Sanquhar Castle

It was just after two when I enquired about a room at the Nithsdale Arms, working on the assumption that a pub/hotel might be a bit more geared up towards earlier arrivals than a small B&B whose landlady had probably popped out to go shopping. Well that was the theory. They had a room but it was still being cleaned, so I left my rucksack and headed out again to check out the town’s museum which was just opposite the pub.

Based in the old toll-house in the middle of Sanquhar, I’d heard it was well worth a visit to find out more about local history and the community, with an interesting and engaging audio/visual tour. Great I’m sure it was, excellent even, but it was Monday and therefore closed.

I felt vaguely cheated. I’d squandered a half day of walking on a museum that wouldn’t even reveal its secrets to me, leaving me to aimlessly wander the town’s small high street and back streets instead.

On the high street I walked past the world’s oldest operational Post Office, dating back to 1763 when a “post boy” service was started between the town and Edinburgh. However many of the other nearby shops seemed to be empty and outlying buildings dilapidated. Near the train station a sign outside the ruins of a once grand building proclaimed that new houses would be available in three months time but it was hard to reconcile that statement with the weed covered, overgrown and deserted land in front of me. Opposite that, a large marquee which proclaimed it was a “Gospel Tent” was flanked by two caravans. Dangling against the white canvas, an old wooden sign listed details of services should anyone wish to worship..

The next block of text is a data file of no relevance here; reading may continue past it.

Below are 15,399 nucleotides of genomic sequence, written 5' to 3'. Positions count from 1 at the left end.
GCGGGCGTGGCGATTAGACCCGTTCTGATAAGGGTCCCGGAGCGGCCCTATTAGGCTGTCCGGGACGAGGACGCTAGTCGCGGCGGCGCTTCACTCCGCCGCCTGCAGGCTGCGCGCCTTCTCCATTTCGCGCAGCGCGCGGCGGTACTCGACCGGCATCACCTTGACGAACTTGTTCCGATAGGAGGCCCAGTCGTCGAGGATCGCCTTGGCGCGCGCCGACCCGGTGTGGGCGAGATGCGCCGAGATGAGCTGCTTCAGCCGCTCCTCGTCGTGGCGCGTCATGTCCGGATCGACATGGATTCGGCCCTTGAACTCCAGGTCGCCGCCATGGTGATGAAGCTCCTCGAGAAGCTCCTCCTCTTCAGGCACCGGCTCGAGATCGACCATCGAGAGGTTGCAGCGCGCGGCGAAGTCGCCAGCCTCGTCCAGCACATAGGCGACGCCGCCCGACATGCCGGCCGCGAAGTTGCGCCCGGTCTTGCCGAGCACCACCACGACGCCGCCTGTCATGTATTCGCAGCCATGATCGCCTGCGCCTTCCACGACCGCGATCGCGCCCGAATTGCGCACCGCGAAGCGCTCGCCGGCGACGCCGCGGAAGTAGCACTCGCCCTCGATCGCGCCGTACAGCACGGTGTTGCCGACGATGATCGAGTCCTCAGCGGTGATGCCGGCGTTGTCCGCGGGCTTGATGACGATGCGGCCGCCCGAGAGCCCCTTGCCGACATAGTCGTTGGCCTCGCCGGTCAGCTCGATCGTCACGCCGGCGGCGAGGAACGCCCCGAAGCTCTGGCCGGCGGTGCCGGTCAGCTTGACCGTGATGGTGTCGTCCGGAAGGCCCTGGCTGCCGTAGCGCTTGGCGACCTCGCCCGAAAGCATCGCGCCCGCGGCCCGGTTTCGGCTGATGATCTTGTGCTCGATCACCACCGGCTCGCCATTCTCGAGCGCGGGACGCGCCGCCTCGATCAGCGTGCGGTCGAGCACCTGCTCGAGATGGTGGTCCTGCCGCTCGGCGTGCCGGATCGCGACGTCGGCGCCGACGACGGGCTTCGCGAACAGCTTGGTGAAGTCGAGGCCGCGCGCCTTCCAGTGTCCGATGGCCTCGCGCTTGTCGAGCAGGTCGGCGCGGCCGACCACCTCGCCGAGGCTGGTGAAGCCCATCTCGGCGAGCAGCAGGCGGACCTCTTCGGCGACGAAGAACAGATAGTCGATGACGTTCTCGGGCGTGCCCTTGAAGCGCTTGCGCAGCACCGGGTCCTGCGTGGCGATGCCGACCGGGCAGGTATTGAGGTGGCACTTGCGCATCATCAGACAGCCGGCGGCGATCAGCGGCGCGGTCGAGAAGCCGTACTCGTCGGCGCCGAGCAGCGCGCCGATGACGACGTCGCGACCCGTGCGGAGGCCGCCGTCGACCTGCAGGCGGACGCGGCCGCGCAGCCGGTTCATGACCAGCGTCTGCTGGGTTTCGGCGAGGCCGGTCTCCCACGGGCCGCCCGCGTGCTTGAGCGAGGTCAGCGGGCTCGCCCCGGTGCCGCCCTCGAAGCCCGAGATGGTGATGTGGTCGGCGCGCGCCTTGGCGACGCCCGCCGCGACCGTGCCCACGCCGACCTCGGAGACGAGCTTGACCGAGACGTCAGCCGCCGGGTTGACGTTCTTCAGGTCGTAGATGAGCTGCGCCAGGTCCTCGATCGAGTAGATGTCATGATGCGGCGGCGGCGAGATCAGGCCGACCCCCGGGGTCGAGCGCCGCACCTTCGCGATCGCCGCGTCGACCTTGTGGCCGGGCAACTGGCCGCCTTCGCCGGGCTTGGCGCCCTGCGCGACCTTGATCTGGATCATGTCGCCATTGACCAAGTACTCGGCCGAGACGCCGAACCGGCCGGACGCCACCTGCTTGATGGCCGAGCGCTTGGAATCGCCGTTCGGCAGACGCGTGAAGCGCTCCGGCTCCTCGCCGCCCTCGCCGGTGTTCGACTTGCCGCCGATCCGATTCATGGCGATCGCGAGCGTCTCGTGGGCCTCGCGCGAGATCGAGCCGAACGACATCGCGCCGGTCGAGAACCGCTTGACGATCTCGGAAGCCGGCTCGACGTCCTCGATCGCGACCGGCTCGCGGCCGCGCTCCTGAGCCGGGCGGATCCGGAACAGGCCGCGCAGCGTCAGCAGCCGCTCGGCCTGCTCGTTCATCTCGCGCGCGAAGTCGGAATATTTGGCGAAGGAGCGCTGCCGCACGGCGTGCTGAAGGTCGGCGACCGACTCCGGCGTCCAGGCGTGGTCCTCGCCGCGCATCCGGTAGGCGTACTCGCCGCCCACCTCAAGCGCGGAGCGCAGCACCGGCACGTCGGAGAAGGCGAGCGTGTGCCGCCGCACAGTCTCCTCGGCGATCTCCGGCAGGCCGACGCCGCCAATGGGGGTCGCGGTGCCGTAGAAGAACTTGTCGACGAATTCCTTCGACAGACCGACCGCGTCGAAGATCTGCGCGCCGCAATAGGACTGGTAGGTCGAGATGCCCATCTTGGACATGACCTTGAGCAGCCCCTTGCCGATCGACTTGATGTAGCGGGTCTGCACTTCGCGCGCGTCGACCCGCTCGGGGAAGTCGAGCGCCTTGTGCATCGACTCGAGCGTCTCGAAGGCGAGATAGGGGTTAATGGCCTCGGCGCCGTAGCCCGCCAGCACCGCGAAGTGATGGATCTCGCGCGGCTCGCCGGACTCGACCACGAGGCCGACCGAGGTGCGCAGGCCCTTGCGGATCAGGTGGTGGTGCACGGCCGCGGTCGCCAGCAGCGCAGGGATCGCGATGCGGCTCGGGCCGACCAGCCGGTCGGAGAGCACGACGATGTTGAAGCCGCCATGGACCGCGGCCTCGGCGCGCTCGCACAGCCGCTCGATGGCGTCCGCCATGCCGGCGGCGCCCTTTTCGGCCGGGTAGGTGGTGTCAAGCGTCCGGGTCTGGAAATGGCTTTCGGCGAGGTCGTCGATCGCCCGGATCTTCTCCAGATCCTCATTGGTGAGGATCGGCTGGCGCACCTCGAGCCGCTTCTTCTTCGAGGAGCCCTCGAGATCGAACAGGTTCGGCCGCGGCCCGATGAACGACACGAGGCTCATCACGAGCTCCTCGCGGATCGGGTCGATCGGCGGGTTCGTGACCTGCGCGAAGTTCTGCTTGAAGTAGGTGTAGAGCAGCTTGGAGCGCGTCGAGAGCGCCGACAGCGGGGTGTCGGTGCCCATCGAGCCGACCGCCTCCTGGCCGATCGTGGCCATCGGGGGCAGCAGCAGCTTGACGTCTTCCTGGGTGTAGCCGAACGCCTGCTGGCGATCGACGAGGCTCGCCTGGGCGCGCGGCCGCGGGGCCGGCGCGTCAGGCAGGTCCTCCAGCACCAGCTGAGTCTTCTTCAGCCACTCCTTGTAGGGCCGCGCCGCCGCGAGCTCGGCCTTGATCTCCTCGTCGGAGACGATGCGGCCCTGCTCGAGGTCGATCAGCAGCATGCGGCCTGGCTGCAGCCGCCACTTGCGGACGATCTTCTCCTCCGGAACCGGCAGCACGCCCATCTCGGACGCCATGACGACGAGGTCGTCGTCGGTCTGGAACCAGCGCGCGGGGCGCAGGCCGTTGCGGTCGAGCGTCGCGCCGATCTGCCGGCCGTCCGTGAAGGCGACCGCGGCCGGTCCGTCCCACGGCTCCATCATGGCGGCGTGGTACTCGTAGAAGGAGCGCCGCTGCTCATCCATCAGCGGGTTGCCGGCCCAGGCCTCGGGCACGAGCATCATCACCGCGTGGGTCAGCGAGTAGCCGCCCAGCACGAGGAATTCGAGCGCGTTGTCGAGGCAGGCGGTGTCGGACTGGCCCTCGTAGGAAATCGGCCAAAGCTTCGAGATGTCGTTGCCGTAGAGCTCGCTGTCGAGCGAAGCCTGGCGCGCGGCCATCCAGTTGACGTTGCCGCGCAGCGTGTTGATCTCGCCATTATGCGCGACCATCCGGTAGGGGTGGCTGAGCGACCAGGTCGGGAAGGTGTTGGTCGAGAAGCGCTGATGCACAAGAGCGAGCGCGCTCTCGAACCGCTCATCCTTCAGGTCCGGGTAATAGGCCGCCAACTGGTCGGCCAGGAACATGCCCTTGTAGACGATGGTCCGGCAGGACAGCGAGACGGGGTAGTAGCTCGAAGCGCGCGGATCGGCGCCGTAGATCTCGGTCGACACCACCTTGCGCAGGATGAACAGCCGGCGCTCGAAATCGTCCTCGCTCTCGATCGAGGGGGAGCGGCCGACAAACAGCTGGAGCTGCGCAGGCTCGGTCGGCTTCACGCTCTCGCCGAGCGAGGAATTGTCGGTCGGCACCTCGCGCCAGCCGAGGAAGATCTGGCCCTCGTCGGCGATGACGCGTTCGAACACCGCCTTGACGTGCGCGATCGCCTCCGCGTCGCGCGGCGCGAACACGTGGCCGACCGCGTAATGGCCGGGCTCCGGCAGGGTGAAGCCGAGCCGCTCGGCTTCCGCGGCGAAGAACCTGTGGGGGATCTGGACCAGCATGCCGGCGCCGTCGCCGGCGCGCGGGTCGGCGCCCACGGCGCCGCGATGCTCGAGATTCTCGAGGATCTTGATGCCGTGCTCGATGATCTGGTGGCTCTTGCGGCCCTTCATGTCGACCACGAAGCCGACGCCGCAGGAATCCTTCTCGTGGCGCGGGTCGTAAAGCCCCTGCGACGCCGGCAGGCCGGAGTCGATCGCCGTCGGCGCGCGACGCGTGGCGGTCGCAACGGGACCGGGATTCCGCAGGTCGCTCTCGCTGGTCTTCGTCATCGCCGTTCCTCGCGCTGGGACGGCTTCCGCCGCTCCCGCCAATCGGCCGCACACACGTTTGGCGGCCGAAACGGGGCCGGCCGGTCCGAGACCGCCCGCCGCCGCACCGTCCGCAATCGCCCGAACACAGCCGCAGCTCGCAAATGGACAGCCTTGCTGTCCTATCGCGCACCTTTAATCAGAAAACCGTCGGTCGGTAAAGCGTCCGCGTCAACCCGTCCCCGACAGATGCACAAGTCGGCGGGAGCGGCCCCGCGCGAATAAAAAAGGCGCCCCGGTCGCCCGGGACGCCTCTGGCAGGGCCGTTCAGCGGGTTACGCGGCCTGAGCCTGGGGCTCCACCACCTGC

My tour didn’t take me long and I arrived back at the pub at three to find the room still wasn’t quite ready. I sat, listlessly, in the bar with a cup of tea whilst the pub’s small white dog tried to lick all the sweat off my arms and hands. Resting in my room later, sorting out washing and other oddments, I looked at the time. Six o’clock, and still no sign of that promised heavy rain. When, several hours later, I re-checked the forecast it had changed again. There would be no rain at all; just clear skies all night.

Next time it’s off to lead mining territory as the Southern Upland Way goes off to Wanlockhead.